The European Commission wants the shipping industry to make a substantial contribution to reducing CO2 emissions in Europe. To achieve this, the European Emissions Trading Scheme will be expanded. This is much to the displeasure of the International Chamber of Shipping, which considers it an ‘overreach’ that threatens to undermine decarbonisation efforts.
European Commission vice-president Frans Timmermans revealed the proposals that are part of a mega package of measures to combat climate change. Besides shipping, the measures also apply to aviation, road transport and the ‘built environment’.
The European Emissions Trading Scheme (ETS) was introduced in 2005 and, according to the committee, has since reduced harmful emissions from energy-intensive industries and energy companies by 42.6 per cent. That is not enough to achieve the agreed 55 per cent reduction in CO2 emissions in the EU by 2030 compared to 1990.
According to Timmermans, the emission of greenhouse gases in transport is even increasing and that sector therefore needs to be tackled. ‘We choose the ETS because it taxes the suppliers, the Shells and Totals of this world.’ Other sectors that are currently exempt from CO2 rights, such as the cement industry, will now also be affected.
Emissions trading, shore power and alternative fuels
Shipping will be included in the existing ETS. This concerns larger ships that sail within the European Economic Area (EU plus Norway, Iceland and Liechtenstein) and the system will also apply to fifty per cent of transport to and from the EU to other countries.
An Alternative Fuels Infrastructure Regulation will also be introduced. This will require that ships and aircraft have access to clean electricity supply in major ports and airports. In addition, the FuelEU Maritime Initiative will stimulate the uptake of sustainable maritime fuels and zero-emission technologies by setting a maximum limit on the greenhouse gas content of energy used by ships calling at European ports.
The ETS works roughly as follows. Each year, the maximum greenhouse gas emissions are set for the participants. Companies have to buy the right to emit a tonne of CO2. When a company emits more than it has rights to, it has to buy rights, but if it emits less, it can sell them.
The commission also wants to introduce a carbon tax ‘at the border’ for companies that buy products from countries with less strict environmental requirements. That instrument will be evaluated in 2026. Sectors that currently have free allowances but are protected by this new tax will lose their exemptions.
ICS advocates global fuel levy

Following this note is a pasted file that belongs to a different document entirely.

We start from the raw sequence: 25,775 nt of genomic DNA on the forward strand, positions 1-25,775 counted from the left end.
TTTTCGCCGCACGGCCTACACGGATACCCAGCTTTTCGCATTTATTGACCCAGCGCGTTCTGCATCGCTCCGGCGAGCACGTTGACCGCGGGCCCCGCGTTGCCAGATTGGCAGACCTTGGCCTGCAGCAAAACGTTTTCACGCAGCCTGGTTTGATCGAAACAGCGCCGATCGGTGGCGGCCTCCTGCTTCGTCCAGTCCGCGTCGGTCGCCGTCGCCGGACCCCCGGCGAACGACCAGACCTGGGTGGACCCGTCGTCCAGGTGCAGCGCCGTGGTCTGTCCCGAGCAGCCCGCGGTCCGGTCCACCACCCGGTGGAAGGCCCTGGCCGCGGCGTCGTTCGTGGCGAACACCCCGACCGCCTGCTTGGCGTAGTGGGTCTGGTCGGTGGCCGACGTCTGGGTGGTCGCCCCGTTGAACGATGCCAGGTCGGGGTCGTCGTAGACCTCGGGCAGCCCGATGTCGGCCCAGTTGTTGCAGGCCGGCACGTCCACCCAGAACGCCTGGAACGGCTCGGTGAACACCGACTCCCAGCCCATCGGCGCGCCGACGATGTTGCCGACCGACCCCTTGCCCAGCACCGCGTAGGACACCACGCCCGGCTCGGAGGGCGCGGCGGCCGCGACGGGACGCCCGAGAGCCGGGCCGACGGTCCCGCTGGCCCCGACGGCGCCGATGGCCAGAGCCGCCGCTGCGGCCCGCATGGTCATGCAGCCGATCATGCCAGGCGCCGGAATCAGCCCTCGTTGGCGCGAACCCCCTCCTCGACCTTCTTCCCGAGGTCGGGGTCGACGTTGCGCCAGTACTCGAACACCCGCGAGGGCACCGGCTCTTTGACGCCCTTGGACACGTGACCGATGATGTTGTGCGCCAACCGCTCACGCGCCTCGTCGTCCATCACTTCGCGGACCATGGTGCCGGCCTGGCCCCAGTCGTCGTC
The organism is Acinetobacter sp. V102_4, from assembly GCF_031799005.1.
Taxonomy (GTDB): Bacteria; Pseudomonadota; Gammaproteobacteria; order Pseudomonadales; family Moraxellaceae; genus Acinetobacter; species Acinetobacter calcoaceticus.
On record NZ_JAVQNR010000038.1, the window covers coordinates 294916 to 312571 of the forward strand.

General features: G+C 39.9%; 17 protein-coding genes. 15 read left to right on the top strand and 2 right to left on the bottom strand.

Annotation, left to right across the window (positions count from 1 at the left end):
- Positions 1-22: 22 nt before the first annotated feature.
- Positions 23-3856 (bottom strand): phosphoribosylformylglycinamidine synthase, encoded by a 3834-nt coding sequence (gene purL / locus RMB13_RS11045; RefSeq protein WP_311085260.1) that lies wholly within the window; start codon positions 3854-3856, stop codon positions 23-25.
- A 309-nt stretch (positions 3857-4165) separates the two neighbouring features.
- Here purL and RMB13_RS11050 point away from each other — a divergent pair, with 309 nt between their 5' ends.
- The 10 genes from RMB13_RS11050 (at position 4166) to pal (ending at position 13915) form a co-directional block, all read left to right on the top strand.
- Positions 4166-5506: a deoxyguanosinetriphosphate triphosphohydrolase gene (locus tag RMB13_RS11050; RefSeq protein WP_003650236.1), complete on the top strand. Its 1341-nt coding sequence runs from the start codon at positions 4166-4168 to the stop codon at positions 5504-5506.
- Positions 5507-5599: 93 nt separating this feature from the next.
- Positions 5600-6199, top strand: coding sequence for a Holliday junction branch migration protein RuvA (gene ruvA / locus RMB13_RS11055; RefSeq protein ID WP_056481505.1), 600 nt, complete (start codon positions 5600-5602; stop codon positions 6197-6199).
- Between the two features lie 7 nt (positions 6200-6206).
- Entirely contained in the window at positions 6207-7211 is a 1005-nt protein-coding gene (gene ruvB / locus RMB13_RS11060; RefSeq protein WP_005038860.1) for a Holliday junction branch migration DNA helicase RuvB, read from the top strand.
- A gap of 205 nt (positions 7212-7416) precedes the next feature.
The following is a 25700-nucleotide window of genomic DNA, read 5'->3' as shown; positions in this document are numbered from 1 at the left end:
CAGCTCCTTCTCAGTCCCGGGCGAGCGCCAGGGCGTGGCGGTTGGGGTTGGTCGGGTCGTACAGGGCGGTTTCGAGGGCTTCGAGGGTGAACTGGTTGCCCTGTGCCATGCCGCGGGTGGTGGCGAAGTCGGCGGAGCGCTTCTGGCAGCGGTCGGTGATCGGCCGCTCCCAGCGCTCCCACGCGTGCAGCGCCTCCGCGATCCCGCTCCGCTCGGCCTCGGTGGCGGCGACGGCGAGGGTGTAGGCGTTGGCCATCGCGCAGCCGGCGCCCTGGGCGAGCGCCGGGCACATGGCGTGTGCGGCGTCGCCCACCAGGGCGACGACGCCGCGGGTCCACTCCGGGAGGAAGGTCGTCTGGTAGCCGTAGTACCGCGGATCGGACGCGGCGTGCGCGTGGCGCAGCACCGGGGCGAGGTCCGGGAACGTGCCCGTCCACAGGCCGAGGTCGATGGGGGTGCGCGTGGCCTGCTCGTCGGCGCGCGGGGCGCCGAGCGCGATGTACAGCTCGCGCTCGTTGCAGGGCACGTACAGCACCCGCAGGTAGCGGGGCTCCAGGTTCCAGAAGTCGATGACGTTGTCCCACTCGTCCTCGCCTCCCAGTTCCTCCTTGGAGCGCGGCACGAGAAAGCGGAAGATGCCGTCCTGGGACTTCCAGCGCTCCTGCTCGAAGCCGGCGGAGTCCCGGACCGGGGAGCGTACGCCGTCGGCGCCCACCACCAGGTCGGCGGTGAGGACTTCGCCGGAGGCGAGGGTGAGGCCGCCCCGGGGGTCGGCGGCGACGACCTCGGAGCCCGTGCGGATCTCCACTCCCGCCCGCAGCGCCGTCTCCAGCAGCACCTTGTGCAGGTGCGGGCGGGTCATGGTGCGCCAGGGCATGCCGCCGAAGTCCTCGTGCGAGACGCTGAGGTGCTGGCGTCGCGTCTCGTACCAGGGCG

Guy Platten, secretary general of the International Chamber of Shipping (ICS) called the plans ‘an ideological revenue raising exercise’, which fails to actually reduce CO2. He says that ‘the proposal only covers about 7.5 per cent of shipping’s global emissions. This could seriously put back climate negotiations for the remaining 92.5 per cent of shipping emissions.’
He fears ‘unintended consequences’ and says that there are more effective options, such as a global fuel levy. Platten: ‘But these require political leadership rather than political expediency. Another key issue for ICS is that who pays for the cost of fuel should be the same person that ultimately pays the cost of carbon allowances.’
He also criticises that investment in research and development is lacking in the proposals as emission reduction will only be possible ‘with the development of technologies that do not currently exist’. He warns that the proposed system ‘also sends a message beyond shipping that political and investment risk is high in Europe.’
Platten goes on by stating the proposal is ‘overly bureaucratic’. ‘Volatility in the price of allowances makes this approach far more complicated to pass on the cost to the company that pays for the fuel, especially for the majority of smaller shipping companies which make up the majority of shipping. The industry’s overwhelming preference is for a global levy which will incentivise real emission reductions rather than red tape.’
‘It is clear that there will need to be an independent impact assessment of these proposals as soon as possible, to ensure that we are not sleepwalking towards unmanageable costs for global trade. We need urgent action, but action must result in decarbonisation rather than a pure money grab,’ Platten concludes. ICS will highlight its concerns in discussions with the EU Council and the European Parliament.
Source (in part): ANP
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